The combination of new technology, the emergence of the digital generation, and technology that dramatically reduces the impact of distance on learning has fundamentally changed K-12 education. It’s no longer a case of “engaging with technology,” but technology that actually empowers the learning process.
To start, device-based learning is the new normal. Unlike decades ago when the use of technology was limited to an hour a day in the “PC Lab,” devices are now used constantly. And unlike the PC days, these new devices depend on central servers, storage, and the network to deliver the apps and information used for coursework. If your central IT—either the systems or the supporting data center—cannot provide very high levels of reliability, teachers and students will lose valuable class time.
Distance learning is another trend that has substantially impacted the classroom. It may involve working with other students that are far away or with experts who provide in-class teaching via long distance (or some other means). While distance learning is not a constant activity, it is still important, and district IT must make sure they can support it whenever it is desired.
As part of the move to digital learning, there is an entirely new level of collaborative activities occurring, all of which depend on technology. Facilitating electronic interaction and storing that interaction have become critical. Digital collaboration is also fostering larger and longer-term projects based on the ability to store and retrieve larger data sets from the collaborative activities.
Finally, perhaps the most far-reaching technology is augmented reality and virtual reality (AR/VR). These solutions will dramatically change the face of learning and provide more immersive experiences and more fully engaging activities for students. Of all the technologies mentioned here, AR/VR will be the most technically demanding.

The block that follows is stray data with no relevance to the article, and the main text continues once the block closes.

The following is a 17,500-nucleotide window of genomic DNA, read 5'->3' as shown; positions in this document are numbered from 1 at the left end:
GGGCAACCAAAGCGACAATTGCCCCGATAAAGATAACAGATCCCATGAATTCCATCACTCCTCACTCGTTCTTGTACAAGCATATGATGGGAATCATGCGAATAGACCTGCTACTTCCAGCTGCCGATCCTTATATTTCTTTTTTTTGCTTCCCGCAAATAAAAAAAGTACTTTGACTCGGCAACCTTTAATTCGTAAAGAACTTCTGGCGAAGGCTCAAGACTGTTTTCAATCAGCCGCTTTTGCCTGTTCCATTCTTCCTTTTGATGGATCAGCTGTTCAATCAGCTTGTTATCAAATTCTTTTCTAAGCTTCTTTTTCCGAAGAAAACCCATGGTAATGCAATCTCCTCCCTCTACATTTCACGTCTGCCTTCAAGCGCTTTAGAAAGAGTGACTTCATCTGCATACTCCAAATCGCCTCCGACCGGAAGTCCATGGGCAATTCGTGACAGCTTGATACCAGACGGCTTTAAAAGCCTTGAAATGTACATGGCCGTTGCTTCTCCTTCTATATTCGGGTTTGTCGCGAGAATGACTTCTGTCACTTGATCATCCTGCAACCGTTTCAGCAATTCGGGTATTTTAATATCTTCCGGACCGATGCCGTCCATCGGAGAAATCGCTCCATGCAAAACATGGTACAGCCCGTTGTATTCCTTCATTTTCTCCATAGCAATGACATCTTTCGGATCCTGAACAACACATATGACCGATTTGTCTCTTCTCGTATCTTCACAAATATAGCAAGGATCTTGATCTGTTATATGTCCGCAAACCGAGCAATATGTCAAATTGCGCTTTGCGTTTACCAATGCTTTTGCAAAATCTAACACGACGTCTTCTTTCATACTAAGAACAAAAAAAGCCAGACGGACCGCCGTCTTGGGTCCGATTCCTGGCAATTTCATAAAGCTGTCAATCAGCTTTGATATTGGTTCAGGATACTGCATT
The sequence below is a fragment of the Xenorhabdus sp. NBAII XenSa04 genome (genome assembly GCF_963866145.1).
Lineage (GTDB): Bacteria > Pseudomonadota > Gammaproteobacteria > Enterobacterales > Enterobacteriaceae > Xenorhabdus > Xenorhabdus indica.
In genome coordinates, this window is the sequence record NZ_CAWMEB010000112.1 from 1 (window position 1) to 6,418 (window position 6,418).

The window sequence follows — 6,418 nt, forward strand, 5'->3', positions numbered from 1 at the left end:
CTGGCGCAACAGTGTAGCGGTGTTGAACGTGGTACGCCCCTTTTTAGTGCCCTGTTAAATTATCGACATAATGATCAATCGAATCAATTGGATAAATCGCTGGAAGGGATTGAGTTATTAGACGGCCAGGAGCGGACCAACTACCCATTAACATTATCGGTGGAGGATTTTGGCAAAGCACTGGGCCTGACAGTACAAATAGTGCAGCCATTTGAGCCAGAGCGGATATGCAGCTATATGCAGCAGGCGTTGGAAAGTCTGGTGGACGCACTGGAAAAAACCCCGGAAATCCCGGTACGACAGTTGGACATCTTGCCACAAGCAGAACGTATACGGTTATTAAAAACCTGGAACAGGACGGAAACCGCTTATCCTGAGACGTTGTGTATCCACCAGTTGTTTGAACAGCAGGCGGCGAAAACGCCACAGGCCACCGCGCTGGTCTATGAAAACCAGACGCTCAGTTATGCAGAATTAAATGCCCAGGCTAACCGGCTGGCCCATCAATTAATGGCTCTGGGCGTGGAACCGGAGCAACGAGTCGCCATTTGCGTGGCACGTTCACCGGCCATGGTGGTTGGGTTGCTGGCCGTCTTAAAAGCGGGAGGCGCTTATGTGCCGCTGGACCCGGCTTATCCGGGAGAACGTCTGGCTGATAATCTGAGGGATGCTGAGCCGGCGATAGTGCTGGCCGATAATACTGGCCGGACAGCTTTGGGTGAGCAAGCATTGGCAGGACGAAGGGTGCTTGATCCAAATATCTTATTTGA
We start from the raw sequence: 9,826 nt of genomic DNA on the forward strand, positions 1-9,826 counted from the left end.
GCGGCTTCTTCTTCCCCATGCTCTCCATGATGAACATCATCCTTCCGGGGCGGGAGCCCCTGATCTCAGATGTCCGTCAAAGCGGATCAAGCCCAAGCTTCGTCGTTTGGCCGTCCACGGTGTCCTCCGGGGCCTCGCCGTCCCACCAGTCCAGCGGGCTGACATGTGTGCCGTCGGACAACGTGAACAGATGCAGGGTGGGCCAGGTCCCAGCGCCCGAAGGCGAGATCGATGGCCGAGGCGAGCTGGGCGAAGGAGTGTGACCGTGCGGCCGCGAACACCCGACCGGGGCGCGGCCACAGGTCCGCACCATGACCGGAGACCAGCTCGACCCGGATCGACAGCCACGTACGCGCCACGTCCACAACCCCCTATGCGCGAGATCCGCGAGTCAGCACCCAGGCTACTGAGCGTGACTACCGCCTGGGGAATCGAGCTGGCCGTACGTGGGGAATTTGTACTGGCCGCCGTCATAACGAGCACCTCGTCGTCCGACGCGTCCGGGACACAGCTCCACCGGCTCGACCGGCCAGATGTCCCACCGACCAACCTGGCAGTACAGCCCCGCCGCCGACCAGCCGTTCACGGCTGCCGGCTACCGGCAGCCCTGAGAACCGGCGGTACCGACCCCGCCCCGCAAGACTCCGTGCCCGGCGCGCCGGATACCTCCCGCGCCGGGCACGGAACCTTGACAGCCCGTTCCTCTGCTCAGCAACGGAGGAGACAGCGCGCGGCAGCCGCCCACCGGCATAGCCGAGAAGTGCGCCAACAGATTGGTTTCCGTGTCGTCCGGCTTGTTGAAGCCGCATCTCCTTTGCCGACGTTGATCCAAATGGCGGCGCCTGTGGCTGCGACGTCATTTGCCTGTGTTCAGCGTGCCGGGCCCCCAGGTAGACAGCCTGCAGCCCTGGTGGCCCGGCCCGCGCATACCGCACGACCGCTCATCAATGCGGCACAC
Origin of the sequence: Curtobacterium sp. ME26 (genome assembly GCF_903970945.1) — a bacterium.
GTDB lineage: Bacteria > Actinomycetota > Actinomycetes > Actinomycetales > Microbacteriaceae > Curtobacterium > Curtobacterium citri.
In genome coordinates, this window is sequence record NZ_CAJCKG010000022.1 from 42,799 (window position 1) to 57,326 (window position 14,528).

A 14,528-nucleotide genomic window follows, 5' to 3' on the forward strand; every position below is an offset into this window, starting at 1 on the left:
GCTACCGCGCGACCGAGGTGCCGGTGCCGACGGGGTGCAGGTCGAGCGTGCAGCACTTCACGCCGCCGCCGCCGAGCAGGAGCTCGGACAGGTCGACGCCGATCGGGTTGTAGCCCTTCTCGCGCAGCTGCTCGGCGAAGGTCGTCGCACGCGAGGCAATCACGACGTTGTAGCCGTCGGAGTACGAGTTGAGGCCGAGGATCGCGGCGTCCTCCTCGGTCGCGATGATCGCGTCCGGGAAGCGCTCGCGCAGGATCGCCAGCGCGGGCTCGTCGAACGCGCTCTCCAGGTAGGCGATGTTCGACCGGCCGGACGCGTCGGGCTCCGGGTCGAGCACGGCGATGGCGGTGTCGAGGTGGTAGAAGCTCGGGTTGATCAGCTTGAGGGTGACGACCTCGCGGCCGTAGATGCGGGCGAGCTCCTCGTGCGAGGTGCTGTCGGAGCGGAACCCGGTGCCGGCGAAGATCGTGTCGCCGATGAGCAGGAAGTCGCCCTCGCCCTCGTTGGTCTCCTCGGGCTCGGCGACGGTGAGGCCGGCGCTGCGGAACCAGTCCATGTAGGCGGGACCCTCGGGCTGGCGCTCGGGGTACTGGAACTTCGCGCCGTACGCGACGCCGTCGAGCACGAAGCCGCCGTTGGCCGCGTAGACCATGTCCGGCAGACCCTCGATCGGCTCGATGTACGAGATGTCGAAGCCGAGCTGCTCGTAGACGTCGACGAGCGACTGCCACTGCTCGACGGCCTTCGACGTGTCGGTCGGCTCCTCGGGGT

These four technologies, plus many others, will put substantial new demands on the district IT organization and the data center or physical environment that houses central processing, storage, and networking hardware. Any outages, limitations, or other problems will likely be far-reaching and have immediate consequences for the learning process. This stands in stark contrast to past decades when IT issues had relatively small scope and were often unseen by students.
In most cases, the servers, storage, and network hardware can meet these new challenges, or they may require only basic upgrades. However, the data center or server room that was set up 20-plus years ago can create numerous crisis-level problems for the school if outages, interruptions, and physical limitations regularly disrupt or stunt the learning process. At a minimum, districts must update the data center or server room with a new cooling/exhaust system to eliminate overheating hardware and deploy an uninterruptable power supply (UPS) to provide reliable power. Ensuring that you can easily add new hardware is also important. The good news is that new products have been designed to provide a low-cost, highly capable, and easily deployed solution to these problems.
An excellent example of how one district dealt with these issues and was able to resolve them within their budget, time, and space constraints is the Moreno Valley Unified School District. Using a pre-fabricated data center, MVUSD was able to move their IT equipment from an old restroom to a modern facility. And now they’re able to meet the technology challenges of the district.
For more information on the MVUSD solution, watch this video.